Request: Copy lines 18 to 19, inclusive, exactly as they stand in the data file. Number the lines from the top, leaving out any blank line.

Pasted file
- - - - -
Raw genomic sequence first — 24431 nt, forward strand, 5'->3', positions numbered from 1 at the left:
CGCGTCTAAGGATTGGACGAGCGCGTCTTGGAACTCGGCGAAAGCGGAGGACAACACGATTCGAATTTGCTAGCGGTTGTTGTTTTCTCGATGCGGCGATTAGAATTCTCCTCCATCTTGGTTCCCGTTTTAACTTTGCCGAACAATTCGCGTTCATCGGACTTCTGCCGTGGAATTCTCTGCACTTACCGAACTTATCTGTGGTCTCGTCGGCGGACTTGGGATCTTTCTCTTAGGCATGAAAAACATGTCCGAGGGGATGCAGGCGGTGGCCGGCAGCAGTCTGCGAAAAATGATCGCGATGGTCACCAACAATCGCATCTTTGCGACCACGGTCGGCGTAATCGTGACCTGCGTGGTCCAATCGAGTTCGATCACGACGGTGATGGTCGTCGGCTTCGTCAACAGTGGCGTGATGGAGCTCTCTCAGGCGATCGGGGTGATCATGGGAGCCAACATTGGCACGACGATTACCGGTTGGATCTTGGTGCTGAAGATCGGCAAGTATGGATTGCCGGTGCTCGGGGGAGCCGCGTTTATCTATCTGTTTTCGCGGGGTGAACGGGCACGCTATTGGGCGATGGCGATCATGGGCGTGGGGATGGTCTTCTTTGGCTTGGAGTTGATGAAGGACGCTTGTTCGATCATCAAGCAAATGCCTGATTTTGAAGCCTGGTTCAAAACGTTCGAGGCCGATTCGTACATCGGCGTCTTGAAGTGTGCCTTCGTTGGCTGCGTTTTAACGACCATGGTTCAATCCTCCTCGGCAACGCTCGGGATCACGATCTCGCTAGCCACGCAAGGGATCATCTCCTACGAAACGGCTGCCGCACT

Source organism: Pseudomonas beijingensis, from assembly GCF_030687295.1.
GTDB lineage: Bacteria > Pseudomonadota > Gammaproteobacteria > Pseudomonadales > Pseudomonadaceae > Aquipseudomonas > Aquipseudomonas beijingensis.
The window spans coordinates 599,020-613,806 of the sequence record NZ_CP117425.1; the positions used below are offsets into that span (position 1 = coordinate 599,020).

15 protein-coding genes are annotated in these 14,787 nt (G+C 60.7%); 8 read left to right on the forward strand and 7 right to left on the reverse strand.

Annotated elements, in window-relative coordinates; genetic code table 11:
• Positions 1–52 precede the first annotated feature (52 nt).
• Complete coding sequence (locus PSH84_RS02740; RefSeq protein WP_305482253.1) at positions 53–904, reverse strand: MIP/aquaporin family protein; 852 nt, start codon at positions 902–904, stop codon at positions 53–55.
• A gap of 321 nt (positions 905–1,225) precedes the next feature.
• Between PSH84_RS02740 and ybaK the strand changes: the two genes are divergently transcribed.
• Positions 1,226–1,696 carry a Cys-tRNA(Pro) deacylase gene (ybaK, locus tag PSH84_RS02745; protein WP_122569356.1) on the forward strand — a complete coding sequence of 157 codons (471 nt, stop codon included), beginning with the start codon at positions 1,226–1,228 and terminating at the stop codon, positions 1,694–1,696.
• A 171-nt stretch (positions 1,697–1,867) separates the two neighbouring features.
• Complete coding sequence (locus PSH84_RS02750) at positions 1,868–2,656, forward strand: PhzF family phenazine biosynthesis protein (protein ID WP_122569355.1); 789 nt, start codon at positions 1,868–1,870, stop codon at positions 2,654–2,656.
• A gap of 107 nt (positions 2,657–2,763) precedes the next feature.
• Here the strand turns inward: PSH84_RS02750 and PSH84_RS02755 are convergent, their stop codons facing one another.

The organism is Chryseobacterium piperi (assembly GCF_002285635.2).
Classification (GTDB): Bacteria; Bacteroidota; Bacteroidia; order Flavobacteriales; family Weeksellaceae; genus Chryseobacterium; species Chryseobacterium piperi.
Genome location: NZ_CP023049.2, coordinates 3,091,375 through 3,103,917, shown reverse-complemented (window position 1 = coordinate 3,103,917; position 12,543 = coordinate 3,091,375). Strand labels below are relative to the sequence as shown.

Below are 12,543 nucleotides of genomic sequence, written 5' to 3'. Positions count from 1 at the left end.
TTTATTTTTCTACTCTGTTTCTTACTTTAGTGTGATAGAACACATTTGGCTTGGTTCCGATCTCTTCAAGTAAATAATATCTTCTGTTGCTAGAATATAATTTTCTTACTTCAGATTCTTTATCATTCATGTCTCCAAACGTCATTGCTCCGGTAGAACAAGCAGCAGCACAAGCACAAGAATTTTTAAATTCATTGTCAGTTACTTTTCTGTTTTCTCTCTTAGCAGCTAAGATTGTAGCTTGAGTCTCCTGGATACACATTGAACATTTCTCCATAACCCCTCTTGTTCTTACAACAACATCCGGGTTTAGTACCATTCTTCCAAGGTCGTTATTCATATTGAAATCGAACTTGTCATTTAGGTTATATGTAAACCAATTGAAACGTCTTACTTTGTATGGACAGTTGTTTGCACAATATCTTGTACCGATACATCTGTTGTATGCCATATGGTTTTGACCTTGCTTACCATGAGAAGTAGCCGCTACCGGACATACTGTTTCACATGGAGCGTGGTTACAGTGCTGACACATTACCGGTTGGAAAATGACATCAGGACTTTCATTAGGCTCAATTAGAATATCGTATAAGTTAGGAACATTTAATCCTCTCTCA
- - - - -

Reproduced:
Classification (GTDB): Bacteria; Bacteroidota; Bacteroidia; order Flavobacteriales; family Weeksellaceae; genus Chryseobacterium; species Chryseobacterium piperi.
Genome location: NZ_CP023049.2, coordinates 3,091,375 through 3,103,917, shown reverse-complemented (window position 1 = coordinate 3,103,917; position 12,543 = coordinate 3,091,375). Strand labels below are relative to the sequence as shown.